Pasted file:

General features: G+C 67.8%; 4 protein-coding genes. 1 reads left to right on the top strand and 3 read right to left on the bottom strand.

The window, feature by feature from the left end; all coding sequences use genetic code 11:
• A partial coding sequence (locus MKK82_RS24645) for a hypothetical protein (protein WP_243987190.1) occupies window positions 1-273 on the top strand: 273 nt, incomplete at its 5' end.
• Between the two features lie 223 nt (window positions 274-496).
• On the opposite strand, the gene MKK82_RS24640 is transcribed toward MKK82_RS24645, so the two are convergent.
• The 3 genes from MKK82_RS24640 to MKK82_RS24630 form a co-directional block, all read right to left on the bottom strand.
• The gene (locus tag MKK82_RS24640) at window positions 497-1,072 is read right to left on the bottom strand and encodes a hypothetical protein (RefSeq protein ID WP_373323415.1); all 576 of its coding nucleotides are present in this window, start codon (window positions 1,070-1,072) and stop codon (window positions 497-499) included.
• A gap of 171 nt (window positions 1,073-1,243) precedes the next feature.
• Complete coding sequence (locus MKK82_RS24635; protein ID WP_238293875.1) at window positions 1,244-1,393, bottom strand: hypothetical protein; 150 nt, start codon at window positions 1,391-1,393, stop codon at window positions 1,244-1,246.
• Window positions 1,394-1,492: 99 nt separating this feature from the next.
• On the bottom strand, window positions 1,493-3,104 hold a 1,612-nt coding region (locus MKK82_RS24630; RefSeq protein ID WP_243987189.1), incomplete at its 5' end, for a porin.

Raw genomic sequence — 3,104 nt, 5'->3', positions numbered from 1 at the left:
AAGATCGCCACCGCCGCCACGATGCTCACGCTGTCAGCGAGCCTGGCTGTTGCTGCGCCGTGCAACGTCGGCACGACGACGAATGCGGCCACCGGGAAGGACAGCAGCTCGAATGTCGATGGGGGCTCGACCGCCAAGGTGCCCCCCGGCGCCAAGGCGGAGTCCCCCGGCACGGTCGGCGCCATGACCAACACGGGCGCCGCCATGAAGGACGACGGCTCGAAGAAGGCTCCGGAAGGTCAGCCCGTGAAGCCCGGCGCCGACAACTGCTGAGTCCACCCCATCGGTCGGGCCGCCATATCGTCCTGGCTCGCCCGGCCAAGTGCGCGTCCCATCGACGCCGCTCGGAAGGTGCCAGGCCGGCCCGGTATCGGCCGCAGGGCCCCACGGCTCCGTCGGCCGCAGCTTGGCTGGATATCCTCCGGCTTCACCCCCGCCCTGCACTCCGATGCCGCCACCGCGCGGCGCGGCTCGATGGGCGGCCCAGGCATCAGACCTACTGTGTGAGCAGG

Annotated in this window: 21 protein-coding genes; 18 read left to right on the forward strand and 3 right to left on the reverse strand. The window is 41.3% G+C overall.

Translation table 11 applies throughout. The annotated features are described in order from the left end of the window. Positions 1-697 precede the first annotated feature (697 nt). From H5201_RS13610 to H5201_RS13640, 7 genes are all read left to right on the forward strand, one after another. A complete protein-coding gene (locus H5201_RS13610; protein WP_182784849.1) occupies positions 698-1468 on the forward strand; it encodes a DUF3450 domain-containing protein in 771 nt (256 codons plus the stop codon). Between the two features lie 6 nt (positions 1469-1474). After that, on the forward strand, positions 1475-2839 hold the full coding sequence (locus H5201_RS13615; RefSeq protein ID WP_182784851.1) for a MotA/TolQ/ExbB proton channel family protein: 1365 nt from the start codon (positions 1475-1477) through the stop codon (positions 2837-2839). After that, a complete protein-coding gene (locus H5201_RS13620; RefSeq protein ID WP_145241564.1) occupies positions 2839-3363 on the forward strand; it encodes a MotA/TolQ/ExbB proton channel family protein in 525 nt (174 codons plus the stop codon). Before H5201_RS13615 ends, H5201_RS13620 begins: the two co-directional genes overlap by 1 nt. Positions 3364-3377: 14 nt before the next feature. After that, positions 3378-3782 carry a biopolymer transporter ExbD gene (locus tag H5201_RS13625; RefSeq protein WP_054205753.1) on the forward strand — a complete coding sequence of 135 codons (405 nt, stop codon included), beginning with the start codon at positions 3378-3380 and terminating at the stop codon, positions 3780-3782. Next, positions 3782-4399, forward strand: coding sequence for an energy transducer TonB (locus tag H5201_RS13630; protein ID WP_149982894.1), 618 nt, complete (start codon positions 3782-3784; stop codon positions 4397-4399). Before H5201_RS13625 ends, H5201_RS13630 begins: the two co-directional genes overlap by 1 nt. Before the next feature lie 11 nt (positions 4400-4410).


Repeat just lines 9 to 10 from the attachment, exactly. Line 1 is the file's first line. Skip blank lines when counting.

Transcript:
• Complete coding sequence (locus MKK82_RS24635; protein ID WP_238293875.1) at window positions 1,244-1,393, bottom strand: hypothetical protein; 150 nt, start codon at window positions 1,391-1,393, stop codon at window positions 1,244-1,246.
• Window positions 1,394-1,492: 99 nt separating this feature from the next.